Food Wednesday explores how a catastrophic drought in California is affecting choices people make throughout our food system - all the way down to shoppers at the grocery store in your neighborhood.
What began as a small environmental demonstration over the destruction of one of Istanbul’s last public parks has effectively evolved into nationwide unrest. Thousands of citizens have taken to Turkey’s streets to protest against Prime Minister Recep Tayyip Erdogan. Kojo talks with experts about the different factors driving youth protests in Turkey.
- Zeynep Tufekci fellow, Princeton Center for Information Technology Policy; assistant professor, department of sociology and School of Information, University of North Carolina, Chapel Hill.
- Bulent Aliriza Senior Associate and Director, Turkey Project, Center for Strategic and International Studies
MR. KOJO NNAMDIFrom WAMU 88.5 at American University in Washington welcome to "The Kojo Nnamdi Show," connecting your neighborhood with the world. It began as a small demonstration to keep government bulldozers from one of the last public parks in Istanbul, but growing beneath the surface was frustration with an increasingly authoritative leader. So when Turkish police pulled out teargas and batons against park protestors, the demonstrations didn't stop. They exploded.
MR. KOJO NNAMDINow thousands have taken to the streets of Istanbul and Turkey's capital Ankara. And so far violent clashes with police have killed at least four and injured thousands. To the casual observer, the protests and police crackdowns can be puzzling. Turkey has been a kind of poster child for democracy in that part of the world.
MR. KOJO NNAMDISo here to explain what exactly is driving today's protests, joining us in studio is Bulent Aliriza. He is director of the Turkey Project at the Center for Strategic and International Studies. Bulent, good to see you again. Thank you for joining us.
MR. BULENT ALIRIZAGood to see you too.
NNAMDIAlso joining us by phone from Istanbul is Zeynep Tufekci. Zeynep is a fellow at the Princeton Center for Information Technology. She's also a professor of sociology at the University of North Carolina, Chapel Hill. Zeynep Tufekci, thank you for joining us.
MS. ZEYNEP TUFEKCIThank you for inviting me.
NNAMDIYou too can join this conversation by calling 800-433-8850. What is your interpretation of the protests shaking Turkey, 800-433-8850? Or you can send email to email@example.com. You can send us a Tweet at kojoshow. Bulent, just about two weeks ago, environmental activists moved into Taksim Square in the heart of Istanbul. They were protesting the government's decision to redevelop the space. How did that protest evolve into what we're seeing today where tens of thousands of Turkish people are taking part in street demonstrations around the country?
ALIRIZAWell, actually they were sitting in -- they were having a sit-in at the park when suddenly very early in the morning, I think on Friday the 31st, the police move in, tore up their tents where they were sleeping, set fire to them and then started chasing them out of the park. They resisted. A classic case of police overreaction. A lot more people then began to congregate in the park. There was a confrontation throughout the next day.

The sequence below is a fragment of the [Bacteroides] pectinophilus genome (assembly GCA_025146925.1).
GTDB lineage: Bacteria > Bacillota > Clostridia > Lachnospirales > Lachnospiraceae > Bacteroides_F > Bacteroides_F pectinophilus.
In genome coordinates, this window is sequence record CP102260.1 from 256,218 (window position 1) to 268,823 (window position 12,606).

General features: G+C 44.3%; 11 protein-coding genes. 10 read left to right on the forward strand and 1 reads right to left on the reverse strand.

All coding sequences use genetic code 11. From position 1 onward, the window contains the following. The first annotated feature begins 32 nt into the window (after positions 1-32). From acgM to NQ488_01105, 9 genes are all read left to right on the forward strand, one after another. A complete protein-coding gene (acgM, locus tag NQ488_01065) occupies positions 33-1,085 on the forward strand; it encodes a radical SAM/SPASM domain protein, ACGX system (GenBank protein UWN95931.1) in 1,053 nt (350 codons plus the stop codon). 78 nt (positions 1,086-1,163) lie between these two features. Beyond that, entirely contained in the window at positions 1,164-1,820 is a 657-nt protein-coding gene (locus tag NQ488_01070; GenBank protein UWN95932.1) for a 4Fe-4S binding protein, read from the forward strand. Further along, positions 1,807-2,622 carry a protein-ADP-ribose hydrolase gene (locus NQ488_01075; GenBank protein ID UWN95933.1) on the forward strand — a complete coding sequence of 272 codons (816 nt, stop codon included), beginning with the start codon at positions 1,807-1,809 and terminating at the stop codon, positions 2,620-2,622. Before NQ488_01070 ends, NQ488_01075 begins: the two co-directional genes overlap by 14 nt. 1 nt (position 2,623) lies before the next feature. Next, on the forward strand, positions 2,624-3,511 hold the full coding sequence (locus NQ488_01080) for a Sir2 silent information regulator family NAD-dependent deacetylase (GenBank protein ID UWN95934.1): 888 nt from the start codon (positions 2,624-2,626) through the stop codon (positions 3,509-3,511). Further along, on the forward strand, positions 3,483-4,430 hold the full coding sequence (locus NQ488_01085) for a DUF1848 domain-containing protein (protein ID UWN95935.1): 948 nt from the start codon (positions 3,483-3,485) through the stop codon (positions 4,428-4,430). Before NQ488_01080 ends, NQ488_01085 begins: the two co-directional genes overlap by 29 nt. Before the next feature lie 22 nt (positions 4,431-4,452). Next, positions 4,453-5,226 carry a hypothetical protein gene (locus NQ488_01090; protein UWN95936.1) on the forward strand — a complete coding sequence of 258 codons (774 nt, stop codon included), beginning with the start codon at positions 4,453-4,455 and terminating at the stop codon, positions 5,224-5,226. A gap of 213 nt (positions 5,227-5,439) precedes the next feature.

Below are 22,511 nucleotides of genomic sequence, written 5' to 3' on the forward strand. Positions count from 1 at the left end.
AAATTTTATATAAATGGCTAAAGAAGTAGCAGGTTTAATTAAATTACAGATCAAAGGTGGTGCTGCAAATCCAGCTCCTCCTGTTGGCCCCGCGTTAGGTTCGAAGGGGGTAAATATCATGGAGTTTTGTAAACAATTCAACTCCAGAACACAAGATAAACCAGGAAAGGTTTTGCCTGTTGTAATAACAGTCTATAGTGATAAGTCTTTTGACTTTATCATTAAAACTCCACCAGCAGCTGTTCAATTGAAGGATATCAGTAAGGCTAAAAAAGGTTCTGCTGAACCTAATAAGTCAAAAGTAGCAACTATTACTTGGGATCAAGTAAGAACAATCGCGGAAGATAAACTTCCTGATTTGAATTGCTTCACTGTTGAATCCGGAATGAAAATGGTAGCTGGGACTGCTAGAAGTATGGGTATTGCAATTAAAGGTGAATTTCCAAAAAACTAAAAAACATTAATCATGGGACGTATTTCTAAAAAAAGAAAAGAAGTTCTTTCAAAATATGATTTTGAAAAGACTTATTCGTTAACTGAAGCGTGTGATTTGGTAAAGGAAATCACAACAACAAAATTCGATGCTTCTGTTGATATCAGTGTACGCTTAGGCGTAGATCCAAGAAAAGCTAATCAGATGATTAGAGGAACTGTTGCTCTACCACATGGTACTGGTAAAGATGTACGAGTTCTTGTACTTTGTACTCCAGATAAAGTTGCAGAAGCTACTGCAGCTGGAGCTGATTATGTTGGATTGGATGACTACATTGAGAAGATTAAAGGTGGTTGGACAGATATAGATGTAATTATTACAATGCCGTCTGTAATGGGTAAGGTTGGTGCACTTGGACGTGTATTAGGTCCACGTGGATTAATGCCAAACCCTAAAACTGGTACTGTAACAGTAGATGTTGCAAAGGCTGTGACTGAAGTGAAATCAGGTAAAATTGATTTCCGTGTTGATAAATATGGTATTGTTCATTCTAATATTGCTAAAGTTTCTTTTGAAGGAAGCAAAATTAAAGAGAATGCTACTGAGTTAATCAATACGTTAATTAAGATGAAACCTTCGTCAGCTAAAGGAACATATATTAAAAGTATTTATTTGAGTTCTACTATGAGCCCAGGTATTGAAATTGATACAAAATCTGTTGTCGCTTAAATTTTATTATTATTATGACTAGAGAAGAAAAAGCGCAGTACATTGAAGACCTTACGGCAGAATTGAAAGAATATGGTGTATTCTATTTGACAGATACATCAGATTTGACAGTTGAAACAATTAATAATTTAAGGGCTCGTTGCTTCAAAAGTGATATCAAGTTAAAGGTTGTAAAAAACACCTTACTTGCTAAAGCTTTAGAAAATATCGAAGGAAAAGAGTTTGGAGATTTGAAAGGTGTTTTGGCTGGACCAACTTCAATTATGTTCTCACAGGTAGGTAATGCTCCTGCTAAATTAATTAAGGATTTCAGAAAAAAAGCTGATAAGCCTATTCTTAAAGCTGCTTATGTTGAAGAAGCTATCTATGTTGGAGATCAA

ALIRIZAEventually the police were pulled out apparently at the instigation of the president of the Republic. Abdullah Gul was on a foreign trip and came back and called for restraint. Since then we've had a situation in which the demonstrators who've grown in number have been in control, not only of the park but also of adjacent Taksim Square which...
NNAMDIWhat was the specific objection to what was going to be developed at Taksim Square?
ALIRIZAWell, the park was going to be leveled and there was going to be reconstruction on it. According to different reports there was going to be a shopping center. There was going to be the reconstruction of a former military barracks. And it was all part of a project that the prime minister Tayyip Erdogan had personally pushed through, which is to restructure or reconstruct the whole center of town. And it's very much part of the growing organization of Istanbul, which the environmentalists have been resisting.
ALIRIZABut obviously as we can see from the fact that the demonstrators have grown in number in the square and in the park as well as demonstrating elsewhere and have raised their demands to a general dissatisfaction with the prime minister, of which the prime minister misjudged the situation.
NNAMDIAnd the prime minister -- the objections to the prime minister have to do with the perception that he's becoming increasingly authoritarian. But one of Prime Ministers Erdogan's advisors recently asked how a government can be authoritarian when it has almost 50 percent of the vote. And I'll ask you the same question.
ALIRIZAWell, he did receive almost 50 percent of the vote in the last parliamentary elections in 2011. And that was his third successive election victory. But the danger is that governments can become complacent, if they win elections, to the point that they become majoritarian authoritarian, as people have suggested that their own government has become.
ALIRIZAAnd the best criticism of the Erdogan government has actually come from the president, previously a member of the ruling party who's been president since 2007, who said, just winning elections is not sufficient. You have to take into account the views of those who did not vote for you during the period between elections. But the prime minister himself keeps on saying, I have the votes. I won the elections so basically I can do what I want.
NNAMDIZeynep, you are there in Taksim Square. Can you describe how the situation feels there from your perspective?